5 Responses to “The home front”

  1. Nathan Says:

    Very well said

    I know my parents are republicans but I also know they were disgusted with the sexist rhetoric (I guess the racist rhetoric they could tolerate). I’m terrified to ask them who they voted for. Not that it matters in the numbers, we are in California… but knowing that perhaps they voted for him in the end might cause me to wonder what really happened to them. I might not be able to keep cordial ties if (its more a question of when) all the climate legislation is undone.

    However my uncles, aunts, cousins and the rest of that side all voted for him. Christmas is going to be hard…

  2. Darren Says:

    Thank you for being willing to speak about this reality. I am somewhat hopeful now that he has won that we can begin to speak with Trump supporters we are connected with about his racism, sexism, Islamophobic leanings and more outside the election binary. Just as criticism of Obama has transcended comparison with Romney or McCain maybe there is still enough respect of the presidential office among Trump supporters to hear criticisms.
    A bit pie-in-the-sky perhaps! I wish they would have had to respond to my nine year old son who was crying in our bed on Wednesday morning asking how people could vote for someone who insulted so many people.

  3. Asteele Says:

    I think we are trained for a long time to see the two parties as basically equivalent and the idea that one of them is fundamentally unfit to govern is more or less unthinkable in American politics. This is partly just a problem that you have two factions that roughly half the population vote for. so it’s unavoidable that when you say one party is going to destroy the country is not electable is awful your casting aspirations on roughly half the population. In the abstract this is always going to sound unhinged how could all these people be incapable of discerning right and wrong, not figuring that out. Most people just have a limited role view and are in fact incapable of getting over the garbage parts of their own culture and upbringing, this is presumably true for Democrats to it’s just the people who are culturally liberal and about Democrats they live in little areas vote for our side so we don’t notice it. Neither party really runs on policies that will help the broad Mass of people so if it was easy to figure out that one’s leaders were lying to them presumably both parties would look really different.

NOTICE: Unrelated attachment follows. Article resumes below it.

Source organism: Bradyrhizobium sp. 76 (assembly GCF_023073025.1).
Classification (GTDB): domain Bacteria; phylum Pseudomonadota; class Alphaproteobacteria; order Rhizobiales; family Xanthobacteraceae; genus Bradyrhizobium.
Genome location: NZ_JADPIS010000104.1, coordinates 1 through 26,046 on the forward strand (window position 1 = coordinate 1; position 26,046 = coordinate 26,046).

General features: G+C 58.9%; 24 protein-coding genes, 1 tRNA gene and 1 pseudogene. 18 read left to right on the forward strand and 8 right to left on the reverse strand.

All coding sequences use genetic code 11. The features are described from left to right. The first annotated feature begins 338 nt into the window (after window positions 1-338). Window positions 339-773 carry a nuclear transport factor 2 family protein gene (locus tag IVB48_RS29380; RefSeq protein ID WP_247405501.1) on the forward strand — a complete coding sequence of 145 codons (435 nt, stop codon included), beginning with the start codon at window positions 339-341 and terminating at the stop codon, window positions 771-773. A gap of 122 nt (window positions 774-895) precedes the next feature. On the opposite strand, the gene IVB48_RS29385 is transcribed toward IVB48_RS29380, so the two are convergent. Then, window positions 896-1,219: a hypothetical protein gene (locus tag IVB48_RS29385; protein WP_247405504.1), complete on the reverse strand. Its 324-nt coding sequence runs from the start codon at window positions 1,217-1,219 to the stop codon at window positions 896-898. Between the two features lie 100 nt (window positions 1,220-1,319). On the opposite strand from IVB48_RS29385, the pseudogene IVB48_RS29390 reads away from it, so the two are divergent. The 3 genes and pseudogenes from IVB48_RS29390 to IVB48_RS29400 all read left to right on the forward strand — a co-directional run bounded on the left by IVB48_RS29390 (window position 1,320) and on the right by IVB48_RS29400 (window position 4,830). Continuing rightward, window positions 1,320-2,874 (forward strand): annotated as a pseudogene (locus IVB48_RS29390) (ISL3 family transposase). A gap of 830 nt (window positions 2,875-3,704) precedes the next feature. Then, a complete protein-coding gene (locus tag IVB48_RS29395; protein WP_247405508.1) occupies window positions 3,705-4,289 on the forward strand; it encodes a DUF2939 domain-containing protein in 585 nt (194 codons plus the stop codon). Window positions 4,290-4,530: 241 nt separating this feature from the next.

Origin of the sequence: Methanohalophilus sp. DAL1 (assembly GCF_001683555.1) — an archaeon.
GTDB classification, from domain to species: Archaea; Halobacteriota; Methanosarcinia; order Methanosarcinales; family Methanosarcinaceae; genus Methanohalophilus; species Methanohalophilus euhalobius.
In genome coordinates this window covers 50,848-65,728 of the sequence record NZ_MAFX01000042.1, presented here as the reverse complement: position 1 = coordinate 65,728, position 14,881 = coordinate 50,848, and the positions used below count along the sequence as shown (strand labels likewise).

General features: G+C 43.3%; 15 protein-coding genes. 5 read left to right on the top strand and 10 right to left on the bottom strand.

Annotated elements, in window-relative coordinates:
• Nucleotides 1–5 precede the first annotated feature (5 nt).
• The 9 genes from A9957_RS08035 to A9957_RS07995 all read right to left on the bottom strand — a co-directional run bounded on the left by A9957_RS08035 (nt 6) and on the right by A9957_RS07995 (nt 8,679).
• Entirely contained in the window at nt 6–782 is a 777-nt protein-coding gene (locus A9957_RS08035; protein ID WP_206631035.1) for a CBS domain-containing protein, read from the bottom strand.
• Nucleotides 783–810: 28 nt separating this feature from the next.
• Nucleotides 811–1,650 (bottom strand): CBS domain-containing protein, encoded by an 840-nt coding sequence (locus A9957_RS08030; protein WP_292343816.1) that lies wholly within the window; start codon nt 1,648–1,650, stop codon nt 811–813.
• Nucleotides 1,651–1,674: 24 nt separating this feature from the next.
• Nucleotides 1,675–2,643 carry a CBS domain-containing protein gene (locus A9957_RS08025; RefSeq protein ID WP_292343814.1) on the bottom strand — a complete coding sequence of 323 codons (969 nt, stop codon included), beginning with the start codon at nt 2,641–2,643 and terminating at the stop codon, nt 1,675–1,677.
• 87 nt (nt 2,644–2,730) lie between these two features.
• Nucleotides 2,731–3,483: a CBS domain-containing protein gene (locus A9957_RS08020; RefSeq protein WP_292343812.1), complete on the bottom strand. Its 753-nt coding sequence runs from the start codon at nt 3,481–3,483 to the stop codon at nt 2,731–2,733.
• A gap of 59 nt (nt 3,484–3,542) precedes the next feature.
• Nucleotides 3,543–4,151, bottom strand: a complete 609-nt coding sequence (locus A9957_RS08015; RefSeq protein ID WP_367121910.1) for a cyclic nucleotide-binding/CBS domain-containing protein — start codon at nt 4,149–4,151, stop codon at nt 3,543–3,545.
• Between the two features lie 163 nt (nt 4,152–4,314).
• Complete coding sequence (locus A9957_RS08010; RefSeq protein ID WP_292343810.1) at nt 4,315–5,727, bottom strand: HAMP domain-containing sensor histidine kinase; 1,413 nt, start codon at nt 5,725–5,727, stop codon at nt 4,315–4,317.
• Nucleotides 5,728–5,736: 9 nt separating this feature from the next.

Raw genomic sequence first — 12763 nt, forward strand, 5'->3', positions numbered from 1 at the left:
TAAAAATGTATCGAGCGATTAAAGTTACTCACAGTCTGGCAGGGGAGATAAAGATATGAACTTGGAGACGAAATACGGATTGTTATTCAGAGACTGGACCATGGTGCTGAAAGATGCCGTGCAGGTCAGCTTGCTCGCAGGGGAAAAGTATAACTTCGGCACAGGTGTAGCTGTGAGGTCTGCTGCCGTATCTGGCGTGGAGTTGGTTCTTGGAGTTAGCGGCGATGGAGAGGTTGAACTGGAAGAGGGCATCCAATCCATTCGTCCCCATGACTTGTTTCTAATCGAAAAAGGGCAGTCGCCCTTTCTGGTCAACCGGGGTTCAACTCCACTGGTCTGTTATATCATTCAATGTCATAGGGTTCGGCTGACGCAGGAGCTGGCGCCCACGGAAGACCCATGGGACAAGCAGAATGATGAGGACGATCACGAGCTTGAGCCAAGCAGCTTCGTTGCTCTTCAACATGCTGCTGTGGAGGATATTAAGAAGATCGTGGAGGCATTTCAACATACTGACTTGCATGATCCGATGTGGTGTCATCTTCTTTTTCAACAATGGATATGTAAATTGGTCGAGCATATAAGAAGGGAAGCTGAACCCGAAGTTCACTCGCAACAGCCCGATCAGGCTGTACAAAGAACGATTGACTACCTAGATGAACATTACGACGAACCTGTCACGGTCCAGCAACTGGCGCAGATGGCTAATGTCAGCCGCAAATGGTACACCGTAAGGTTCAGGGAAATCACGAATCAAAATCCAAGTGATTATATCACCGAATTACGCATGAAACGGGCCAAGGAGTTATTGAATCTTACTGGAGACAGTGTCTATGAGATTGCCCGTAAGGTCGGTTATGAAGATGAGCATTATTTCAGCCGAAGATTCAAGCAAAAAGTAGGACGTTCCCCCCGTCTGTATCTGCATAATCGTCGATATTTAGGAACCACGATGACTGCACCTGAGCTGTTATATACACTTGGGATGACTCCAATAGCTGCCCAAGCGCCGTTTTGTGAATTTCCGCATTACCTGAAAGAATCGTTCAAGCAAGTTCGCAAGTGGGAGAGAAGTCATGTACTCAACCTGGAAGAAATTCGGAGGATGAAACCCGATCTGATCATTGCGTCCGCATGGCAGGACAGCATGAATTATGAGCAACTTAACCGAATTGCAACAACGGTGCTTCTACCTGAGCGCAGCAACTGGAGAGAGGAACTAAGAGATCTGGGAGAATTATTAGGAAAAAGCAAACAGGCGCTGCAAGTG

4. Asteele Says:

    Ugh sorry I basically have to use voice transcription then edit, I messed up. I mean “people who vote democrat because they live in culturely democratic areas”. Not “about democrats they live in little areas”. Sorry issues make it very difficult to use phone keyboards.

  5. mikewc Says:

    Try having a conversation in which the answer to every objection to Trump is “God told me this isn’t true.” God told my mom that Trump’s accusers were lying, that he’s changed and no longer engages in “locker room talk,” and that he’s a a Cyrus, a pagan king who will deliver God’s people.

    Actually, on reflection, that might actually be *better*, because at least “God says so” can function as a pretty definitive reason.